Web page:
Call to Worship October 11 2020
Thoughts on Corinthians 10:14-33
These verses are somewhat difficult to understand in detached form, but are part of an ongoing argument against idolatry. Paul has warned of the great condemnation of idolatry. He carefully parsed the importance between liberties regarding those secondary elements used in idol worship – like meat – with actual worship of false gods. He presented God’s grace in striving against sin, particularly idolatry, and that God always presents a way of escape. These are the concluding verses of caution and command against idol worship which began earlier in Chapter 8.
Paul used an illustration to help them come to a final judgement concerning idolatry and its ultimate effects. In verses 15 through 22 he helps the Corinthians understand that any ritual with symbolism points toward a real effect. When believers take the bread and the cup they are doing so in memory of Christ’s perfect person and work on the earth. Along with that memorial they are recognizing the people of God as one people in Christ. Furthermore, there is a genuine effect – the Spirit works through the Lord’s Supper to mend our souls to Christ in confession. The eating of the bread is not supernatural, but the memorial symbolism is used by God to cause us to remember the Gospel in confession. We are not actually eating Jesus’ physical body. Yet, we are truly worshipping the Triune God in the ritual of the Lord’s Supper.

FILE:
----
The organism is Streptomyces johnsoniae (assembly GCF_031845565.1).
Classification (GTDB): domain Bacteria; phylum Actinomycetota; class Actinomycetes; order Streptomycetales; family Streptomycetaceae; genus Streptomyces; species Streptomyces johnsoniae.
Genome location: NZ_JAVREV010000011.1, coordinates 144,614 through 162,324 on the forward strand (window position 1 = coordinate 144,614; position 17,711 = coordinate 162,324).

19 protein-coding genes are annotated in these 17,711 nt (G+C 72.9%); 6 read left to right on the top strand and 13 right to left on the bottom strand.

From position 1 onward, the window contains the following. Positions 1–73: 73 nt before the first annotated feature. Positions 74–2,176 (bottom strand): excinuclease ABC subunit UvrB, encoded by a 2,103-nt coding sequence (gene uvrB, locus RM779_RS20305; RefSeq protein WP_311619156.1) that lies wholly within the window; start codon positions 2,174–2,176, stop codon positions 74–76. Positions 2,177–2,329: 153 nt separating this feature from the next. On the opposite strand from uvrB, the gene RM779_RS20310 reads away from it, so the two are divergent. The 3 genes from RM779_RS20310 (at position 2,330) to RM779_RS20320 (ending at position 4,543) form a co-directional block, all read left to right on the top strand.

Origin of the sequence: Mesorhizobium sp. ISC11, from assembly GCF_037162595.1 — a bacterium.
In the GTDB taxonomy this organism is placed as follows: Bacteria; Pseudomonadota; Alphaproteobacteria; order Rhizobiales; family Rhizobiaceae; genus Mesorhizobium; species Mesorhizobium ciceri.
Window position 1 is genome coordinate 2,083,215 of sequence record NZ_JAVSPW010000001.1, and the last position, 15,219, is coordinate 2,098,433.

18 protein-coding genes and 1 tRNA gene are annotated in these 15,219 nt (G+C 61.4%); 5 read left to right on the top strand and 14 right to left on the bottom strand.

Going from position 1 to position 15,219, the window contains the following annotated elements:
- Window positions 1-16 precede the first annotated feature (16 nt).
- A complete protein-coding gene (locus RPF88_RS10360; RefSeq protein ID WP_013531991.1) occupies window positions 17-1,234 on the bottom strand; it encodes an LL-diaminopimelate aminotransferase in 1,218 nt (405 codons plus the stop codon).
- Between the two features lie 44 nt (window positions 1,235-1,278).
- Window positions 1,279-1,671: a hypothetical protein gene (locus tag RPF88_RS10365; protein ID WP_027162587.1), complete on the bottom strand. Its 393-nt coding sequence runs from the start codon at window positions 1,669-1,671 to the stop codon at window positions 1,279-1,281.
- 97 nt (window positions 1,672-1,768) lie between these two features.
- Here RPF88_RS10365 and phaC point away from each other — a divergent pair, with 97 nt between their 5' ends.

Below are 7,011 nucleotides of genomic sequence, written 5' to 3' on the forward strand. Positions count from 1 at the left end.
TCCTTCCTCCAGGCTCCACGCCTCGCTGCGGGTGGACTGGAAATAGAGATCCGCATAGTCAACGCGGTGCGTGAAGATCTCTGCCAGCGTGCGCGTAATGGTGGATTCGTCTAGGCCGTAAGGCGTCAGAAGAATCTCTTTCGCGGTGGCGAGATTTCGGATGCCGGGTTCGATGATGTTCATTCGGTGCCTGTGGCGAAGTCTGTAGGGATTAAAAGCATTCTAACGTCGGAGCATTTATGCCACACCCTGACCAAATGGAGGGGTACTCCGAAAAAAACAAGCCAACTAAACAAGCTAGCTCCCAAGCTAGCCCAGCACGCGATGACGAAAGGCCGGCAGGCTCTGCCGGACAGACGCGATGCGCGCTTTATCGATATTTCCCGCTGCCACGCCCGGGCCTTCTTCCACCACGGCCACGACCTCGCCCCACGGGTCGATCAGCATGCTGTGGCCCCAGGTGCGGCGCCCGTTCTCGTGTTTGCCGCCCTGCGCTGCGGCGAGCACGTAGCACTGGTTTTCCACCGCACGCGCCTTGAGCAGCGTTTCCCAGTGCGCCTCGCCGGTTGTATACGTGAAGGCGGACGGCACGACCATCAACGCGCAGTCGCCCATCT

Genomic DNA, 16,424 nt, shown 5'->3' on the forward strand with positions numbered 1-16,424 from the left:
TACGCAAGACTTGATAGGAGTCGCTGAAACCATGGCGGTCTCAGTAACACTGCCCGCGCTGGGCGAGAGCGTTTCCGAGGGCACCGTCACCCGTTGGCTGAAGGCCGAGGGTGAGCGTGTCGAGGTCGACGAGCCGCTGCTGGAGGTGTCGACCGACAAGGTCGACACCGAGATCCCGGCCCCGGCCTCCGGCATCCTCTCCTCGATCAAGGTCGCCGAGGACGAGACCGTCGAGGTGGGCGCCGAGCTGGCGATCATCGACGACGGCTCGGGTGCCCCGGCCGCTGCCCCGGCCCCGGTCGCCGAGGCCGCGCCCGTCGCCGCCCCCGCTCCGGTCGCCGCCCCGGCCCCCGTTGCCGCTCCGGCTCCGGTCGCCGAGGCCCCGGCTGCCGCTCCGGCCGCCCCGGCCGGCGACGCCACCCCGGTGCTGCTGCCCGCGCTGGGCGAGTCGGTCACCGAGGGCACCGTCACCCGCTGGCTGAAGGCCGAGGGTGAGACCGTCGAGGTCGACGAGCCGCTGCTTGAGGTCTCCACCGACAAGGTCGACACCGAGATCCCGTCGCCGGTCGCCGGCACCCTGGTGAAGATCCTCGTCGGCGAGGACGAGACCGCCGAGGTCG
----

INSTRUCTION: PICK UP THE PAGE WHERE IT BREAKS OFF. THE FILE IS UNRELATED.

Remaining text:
Therefore, Paul demonstrated this truth of true worship to finalize the case against idolatry. In Gentile worship the problem was not necessarily the element present in the meat of an animal. The issue was the effect of their worship; “No, but I say that the things which the Gentiles sacrifice, they sacrifice to demons and not to God; and I do not want you to become sharers in demons” (1 Cor. 10:20 NAU). The effect of worshipping demons is Paul’s greatest concern. The meat from a meat market was simply meat, but the thinking and devotion behind the sacrifice was the issue. Paul said those worshippers were devoted to demons and He did not want the Corinthian believers to share in demon worship. If you are invited to a Gentile home then eat the meat and do not ask about its previous use (vs. 25-27). Yet, if you are asked to join in the actual worship of the idol by the use of the meat, or any other element of worship, then that is off limits. So be reminded, any worship of anything other than the One True God is demon worship.
Paul concluded his thoughts with some limitations and reminders of liberty. Be careful and thoughtful of how you use your liberty. Offense should never be the first goal of a Christian in secondary matters. Something may be lawful, but not wise or profitable (vs. 23). Moreover, remember not to actively seek to offend others with your liberty (vs. 28-29). Also, there are those whose consciences at times may be bound not to partake. Do not be too quick to judge your brother for something not sinful in which they partake of and give God thanks (vs. 30). These thoughts at times still leave fellow believers in a quandary with one another. It reminds us that liberty in secondary matters still takes the grace of God to work in us by the power of the Spirit through the word. Let us continue to stand firm in the essentials of the faith and grow in grace with one another according to the scripture in secondary matters. Soli Deo Gloria!